What the hell is writer/director Richard Bates Jr.’s King Knight about? It’s been a while since I’ve seen a plot this confused and misguided. An inkling of an inventive concept lurks somewhere deep within the murk. Unfortunately, you’ll be hard-pressed to spot it amidst all the meandering diversions, prepubescent humor, imbecilic dialogue, and curious casting choices. The film even seems uncertain about its genre; described as comedy and horror, it at least takes lame stabs at the former but fails miserably at the latter.
Chosen as high priest and priestess, self-proclaimed witch Thorn (Matthew Gray Gubler), and his life partner, registered nurse Willow (Angela Sarafyan), act as psychiatrists of sorts to their coven. “Go home and express that same kind of love with your penis,” is the sort of invaluable advice they provide. But are they on the verge of experiencing issues of their own?
Thorn’s hiding emails from a mysterious sender. When Willow finds out what the secret is, she’s deeply infuriated. The coven banishes him, so Thorn embarks on a walkabout prior to journeying to a high school reunion to confront his past. But, before it all goes terribly awry, a pseudo-inspirational twist of sorts imbues our hero with renewed confidence. The end.
Thorn and Willow’s mishap bunch of outcasts include boyfriends Desmond (Johnny Pemberton) and Neptune (Josh Fadem), who are undergoing relationship issues. Then there’s also Percival (Andy Milonakis), an expert at welding and tying knots, whose girlfriend Rowena (Kate Comer) makes him feel inferior. And finally, there is brewery owner Angus (Nelson Franklin) and his freelance writer girlfriend Echo (Emily Chang), whose dog, in one of the numerous examples of razor-sharp wit, is named Women’s Rights (“My intentions were pure,” Echo protests).
“…Thorn embarks on a walkabout prior to journeying to a high school reunion to confront his past.”
Each character is assigned a series of quirks early on, to mostly remain in the background for the rest of the narrative. The circuitous plot goes nowhere fast, and there’s only so much aimlessness a viewer can handle. King Knight attempts to lampoon political correctness, societal outcasts, and the quirks of the upper class (the mere mention of lacrosse makes a character scream in pure horror). But it should’ve been way more biting, incisive, merciless, and sharp. Its “jokes” are cheap, vulgar, and infantile. One of the characters gets pregnant by scraping cum off of a keyboard. Thorn lights a paper bag filled with poop on someone’s porch.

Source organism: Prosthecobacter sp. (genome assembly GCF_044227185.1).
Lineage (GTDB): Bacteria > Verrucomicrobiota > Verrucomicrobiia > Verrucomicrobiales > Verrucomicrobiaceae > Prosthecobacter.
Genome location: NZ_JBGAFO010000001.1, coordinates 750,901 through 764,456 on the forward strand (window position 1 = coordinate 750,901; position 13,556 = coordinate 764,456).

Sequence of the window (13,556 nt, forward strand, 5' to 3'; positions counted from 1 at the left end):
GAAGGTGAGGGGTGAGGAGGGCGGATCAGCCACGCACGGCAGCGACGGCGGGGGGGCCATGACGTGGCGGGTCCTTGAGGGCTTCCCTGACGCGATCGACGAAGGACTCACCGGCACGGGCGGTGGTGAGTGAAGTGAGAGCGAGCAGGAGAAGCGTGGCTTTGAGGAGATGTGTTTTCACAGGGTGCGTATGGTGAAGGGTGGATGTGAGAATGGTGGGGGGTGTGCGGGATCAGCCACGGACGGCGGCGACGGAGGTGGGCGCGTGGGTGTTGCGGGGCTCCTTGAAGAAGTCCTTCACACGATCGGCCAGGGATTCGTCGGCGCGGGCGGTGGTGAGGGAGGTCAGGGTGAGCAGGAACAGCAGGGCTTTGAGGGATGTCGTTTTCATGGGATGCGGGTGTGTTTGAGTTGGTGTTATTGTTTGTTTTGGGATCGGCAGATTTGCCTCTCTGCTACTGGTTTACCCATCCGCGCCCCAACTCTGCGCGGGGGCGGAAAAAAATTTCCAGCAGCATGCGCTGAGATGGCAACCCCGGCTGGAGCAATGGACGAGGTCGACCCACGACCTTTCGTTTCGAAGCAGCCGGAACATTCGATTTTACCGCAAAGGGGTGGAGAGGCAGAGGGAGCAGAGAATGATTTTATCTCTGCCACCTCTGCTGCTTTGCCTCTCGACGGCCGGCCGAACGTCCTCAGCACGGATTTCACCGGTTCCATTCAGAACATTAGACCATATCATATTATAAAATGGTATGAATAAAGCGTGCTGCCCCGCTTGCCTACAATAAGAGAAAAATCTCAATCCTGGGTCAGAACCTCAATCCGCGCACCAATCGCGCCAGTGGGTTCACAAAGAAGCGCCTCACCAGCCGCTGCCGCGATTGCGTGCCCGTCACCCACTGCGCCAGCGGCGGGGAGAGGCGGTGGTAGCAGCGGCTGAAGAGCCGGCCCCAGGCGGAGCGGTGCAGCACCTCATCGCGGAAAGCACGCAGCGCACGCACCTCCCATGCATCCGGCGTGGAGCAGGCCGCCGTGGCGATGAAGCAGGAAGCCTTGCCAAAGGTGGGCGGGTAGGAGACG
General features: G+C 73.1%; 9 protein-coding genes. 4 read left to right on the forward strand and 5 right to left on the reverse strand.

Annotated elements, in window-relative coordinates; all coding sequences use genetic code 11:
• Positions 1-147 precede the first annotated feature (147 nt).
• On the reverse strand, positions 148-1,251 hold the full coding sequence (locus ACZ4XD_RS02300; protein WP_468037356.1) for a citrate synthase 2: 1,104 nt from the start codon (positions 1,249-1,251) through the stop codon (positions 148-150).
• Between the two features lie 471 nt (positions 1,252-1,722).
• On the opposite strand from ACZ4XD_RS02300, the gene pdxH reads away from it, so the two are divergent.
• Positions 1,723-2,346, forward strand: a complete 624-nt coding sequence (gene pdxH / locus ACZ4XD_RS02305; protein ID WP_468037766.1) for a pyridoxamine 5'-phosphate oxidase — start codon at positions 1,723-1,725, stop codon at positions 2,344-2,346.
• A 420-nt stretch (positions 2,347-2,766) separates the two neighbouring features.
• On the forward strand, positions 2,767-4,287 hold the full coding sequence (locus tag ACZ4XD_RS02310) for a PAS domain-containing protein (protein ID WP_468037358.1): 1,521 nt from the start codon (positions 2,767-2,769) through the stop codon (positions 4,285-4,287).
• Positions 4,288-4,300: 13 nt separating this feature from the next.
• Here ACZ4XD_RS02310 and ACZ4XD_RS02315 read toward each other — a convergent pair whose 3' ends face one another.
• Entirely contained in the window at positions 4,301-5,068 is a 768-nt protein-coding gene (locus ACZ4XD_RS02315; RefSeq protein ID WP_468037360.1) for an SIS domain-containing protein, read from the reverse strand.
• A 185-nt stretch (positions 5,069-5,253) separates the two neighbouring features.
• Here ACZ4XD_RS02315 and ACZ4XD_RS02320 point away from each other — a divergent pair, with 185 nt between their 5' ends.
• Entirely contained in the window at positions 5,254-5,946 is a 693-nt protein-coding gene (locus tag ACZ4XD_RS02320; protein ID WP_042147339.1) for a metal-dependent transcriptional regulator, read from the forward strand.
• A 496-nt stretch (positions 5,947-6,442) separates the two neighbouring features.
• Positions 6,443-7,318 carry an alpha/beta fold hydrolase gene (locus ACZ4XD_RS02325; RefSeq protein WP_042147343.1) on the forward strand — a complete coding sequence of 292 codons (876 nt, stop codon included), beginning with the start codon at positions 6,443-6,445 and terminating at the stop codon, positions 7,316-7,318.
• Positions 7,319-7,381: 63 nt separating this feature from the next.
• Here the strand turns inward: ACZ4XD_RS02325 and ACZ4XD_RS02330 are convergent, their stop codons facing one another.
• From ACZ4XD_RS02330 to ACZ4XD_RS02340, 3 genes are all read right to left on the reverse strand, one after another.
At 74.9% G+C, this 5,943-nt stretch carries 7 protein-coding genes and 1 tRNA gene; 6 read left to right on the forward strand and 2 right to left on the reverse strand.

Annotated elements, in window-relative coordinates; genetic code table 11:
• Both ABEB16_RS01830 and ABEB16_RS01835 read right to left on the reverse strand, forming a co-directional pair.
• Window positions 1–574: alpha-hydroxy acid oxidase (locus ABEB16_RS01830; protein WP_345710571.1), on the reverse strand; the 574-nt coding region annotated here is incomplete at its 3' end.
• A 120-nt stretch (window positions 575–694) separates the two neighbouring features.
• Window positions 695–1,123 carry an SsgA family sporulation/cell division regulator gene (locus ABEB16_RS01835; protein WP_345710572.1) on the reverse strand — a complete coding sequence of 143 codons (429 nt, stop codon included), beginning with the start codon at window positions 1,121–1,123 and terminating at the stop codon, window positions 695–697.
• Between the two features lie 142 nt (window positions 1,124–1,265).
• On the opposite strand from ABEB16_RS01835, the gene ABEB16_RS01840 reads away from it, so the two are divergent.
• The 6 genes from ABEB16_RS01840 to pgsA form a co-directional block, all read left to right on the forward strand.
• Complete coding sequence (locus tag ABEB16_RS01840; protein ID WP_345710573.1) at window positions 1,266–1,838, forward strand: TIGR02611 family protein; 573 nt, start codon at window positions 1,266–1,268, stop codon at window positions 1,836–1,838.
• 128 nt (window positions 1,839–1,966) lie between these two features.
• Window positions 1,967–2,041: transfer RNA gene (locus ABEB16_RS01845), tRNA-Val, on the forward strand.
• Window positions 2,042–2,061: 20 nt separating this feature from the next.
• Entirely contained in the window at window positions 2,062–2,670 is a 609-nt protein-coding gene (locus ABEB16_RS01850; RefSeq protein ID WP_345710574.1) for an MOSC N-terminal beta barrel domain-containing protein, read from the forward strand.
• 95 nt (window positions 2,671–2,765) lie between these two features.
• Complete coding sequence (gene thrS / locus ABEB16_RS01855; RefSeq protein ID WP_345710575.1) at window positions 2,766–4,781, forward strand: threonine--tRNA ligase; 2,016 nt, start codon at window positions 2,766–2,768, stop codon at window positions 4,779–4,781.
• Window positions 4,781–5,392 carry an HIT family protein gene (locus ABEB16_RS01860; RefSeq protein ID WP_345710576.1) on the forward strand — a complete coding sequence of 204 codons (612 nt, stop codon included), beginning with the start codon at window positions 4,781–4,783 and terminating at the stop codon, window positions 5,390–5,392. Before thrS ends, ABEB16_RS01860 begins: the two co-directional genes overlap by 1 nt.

“See that? That’s what you get when you take the feminine out of the divine,” Willow says pointedly, unaware that she’s spewing nonsense. “Democracy is a f*****g illusion,” is another example of the sort of wisdom this film serves up. “Even Trent Reznor flirted with ska in the late 1980s, but it’s never too late to make amends,” is perhaps the funniest line in the 74-minute runtime.
On the plus side, frequent Bates Jr. collaborator Gubler has an easy rapport with everyone, delivering shoddy lines with the conviction of a true screen stalwart. Another friend of the filmmaker, Ray Wise, cameos as Merlin the Wizard in an off-putting hallucinogenic sequence. Andy Milonakis – yes, that guy from the short-lived, bizarre MTV show – is as obnoxious as he was fifteen years ago (like, wtf is he even doing here?). Aubrey Plaza randomly voices something that almost has to be seen to be believed.
Despite the mildly impressive cast and the filmmaker’s even more mildly impressive background, King Knight feels like a major step backwards for everyone involved. Amateurish, poorly framed, and edited, the film’s worst sin is its inability to land a single joke, have any one line elicit a smile, much less a chuckle. Perhaps under the influence of a powerful hallucinogenic, one may be able to discern some merit here. If Bates Jr. were a real knight, this misstep would most certainly subject him to degradation.
"…Gubler has an easy rapport with everyone..."